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David Bennun , April 2nd, 2015 12:24

Laibach sally forth once again to conquer Europe with their arch and deviantly humourous electronic rock. David Bennun is on hand to offer fervent praise

Laibach photograph thanks to Claude Le Roux

A Spectre is haunting Europe - and it's Laibach's latest album. Twenty years ago, it was unimaginable that the Slovenian satirists would be relevant today. That was because we lacked imagination, something of which Laibach themselves could never be accused. The most ingenious, unnerving, sinister, subversive art-pop band of that time and this are back, and back because we need them.

It has all played out just as they envisioned. We thought they were enacting a grotesque mockery of the past. And they were. What they understood, and we did not, was the turning wheel of history. The Slovenian capital Ljubljana - "Laibach", as its German overlords had it in 1943 - has long been uncomfortably close to its hub. Theirs was and is a Mitteleuropa trampled for centuries by the march of bootsteps. They knew all along that ever-present ghosts may assume flesh at any moment, and that even in a briefly tranquil Europe, war is just a shot away - as are fascism, genocide, Nacht und Nebel. They were swiftly proved right on that one.

Sounds a laugh? So it is. Their current show is dark, dense, thrilling, hilarious, a spectacle in a way precious few of the theatrical arena performances of our day so much as approach. Their sympathies have been long questioned, and never entirely clarified ("We are fascists as much as Hitler was a painter"), but their wit alone affirms what they deliberately decline to: they are not Nazis, but Naziesque.

Laibach aren't here to play the hits... other than other people's: Queen's 'One Vision', which requires scant tweaking to become the Nuremberg rallying call of 'Geburt Einer Nation'; a fabulously deranged free-jazz/industrial 'Ballad Of A Thin Man', as great a Dylan cover as I've heard in decades; the show-closing (and stopping) 'Anglia', their, um, hommage to the original God Save The Queen, wherefrom drips a savagery exceeding even that of the Sex Pistols'. Other bands tell you it's great to be in your town. Laibach have in reserve a vicious travesty of the national anthem of most places they visit. If they aren't the favourite act of both The Big Lebowksi's artists, and its nihilists, they ought to be.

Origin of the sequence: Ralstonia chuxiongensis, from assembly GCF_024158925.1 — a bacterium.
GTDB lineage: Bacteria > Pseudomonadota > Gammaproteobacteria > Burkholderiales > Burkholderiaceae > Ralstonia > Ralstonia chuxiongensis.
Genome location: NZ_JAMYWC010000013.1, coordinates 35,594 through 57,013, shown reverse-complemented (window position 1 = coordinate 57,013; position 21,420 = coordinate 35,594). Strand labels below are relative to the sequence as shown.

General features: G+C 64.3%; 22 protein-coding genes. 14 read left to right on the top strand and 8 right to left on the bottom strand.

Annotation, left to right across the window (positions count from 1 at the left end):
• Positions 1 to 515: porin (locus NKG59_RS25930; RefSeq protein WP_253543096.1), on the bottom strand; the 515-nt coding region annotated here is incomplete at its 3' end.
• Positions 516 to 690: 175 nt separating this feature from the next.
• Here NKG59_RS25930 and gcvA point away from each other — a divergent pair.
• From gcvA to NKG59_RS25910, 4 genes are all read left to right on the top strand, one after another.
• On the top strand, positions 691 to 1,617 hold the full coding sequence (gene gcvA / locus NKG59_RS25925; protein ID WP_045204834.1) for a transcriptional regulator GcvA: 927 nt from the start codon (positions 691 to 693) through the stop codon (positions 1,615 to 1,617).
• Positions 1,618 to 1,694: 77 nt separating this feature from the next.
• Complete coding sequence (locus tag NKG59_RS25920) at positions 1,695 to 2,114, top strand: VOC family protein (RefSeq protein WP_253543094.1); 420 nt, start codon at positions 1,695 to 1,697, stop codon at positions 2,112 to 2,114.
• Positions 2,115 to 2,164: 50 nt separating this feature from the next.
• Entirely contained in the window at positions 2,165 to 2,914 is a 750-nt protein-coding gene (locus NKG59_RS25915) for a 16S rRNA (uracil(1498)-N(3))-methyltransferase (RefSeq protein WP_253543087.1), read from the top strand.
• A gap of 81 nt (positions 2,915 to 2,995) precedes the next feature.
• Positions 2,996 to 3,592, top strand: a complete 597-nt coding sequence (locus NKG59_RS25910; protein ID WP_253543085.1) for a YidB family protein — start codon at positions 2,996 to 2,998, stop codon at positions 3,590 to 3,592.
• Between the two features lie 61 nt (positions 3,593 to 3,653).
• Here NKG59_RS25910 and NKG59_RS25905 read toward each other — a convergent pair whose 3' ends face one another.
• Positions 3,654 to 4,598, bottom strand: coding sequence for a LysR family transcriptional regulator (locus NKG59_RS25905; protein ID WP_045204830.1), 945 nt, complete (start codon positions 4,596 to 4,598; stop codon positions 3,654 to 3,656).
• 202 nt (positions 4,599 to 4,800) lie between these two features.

Chiefly, this set is heavy-duty 80s electrop - damn fine heavy-duty 80s-style electrop, at that - with the ludicrously charismatic Milan Fras's vocals not so much guttural as dredged from the drains, and his (equally ludicrously beautiful) foil, Mina Spiler, cast as the perfect Teutonic, operatic ice-queen soprano. They assemble amid the sound of howling wind and slow percussive menace, as Riefenstahl searchlights rise from the stage and a skeletal constructivist tower weaves itself from lines of light across the backdrop screen. They might be on a podium. They might be on a balcony above a public square. They might be anywhere but in a room with a crowd - too small a crowd for this extraordinary show - acknowledged only through brief nods, and the sardonic medium of a German-accented computer-generated voice, Major Arnold Toht via Stephen Hawking: "No Sieg Heiling, please"; "You are the best audience. We love you."

We're not the best audience, truth be told. As at a classical concert, in order not to interrupt the flow, one should really applaud only between the movements. Then again, how can one not cheer like the mobilised masses at Eurovision, set against which 'This Corrosion' would seem a twee acoustic advert cover of itself; or at the horrific glory of 'Walk With Me' ("Walk with me, monster of uncertainty!") with its thumping, boot-boy tread; or at the disturbing martial jauntiness of 'The Whistleblowers'.

Laibach have never stopped evolving and adapting, yet remain at core what they always were: a wondrously funny solemnity, an intensely serious joke. They even have the best merchandise stall I've ever seen, stuffed with cod-Totalitarian artefacts, a bunkerload of ersatz ephemera. (I particularly like the red knickers marked over the crotch, in Gothic letters, "RAUS!")

I am told Laibach wished me to know that for technical reasons, this venue does not permit the staging of their "full" show. I can only guess at how great that is, because this one was magnificent.